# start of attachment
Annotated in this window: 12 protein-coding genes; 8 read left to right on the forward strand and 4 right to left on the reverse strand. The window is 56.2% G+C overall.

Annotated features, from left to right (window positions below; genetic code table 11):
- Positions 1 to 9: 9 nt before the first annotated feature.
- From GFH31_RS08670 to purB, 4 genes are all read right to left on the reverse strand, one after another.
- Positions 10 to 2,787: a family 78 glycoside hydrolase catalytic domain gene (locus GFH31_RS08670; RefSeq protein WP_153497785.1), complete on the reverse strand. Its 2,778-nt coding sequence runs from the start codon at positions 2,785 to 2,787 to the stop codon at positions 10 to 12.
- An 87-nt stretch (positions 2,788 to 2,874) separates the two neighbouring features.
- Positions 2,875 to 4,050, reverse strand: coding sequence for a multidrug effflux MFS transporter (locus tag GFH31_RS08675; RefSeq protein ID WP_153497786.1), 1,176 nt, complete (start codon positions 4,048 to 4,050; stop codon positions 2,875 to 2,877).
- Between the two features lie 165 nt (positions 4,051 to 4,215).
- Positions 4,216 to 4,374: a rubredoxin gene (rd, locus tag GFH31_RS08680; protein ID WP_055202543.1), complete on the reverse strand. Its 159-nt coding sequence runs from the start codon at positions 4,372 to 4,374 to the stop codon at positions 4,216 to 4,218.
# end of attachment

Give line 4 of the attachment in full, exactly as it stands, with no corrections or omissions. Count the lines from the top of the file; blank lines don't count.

- From GFH31_RS08670 to purB, 4 genes are all read right to left on the reverse strand, one after another.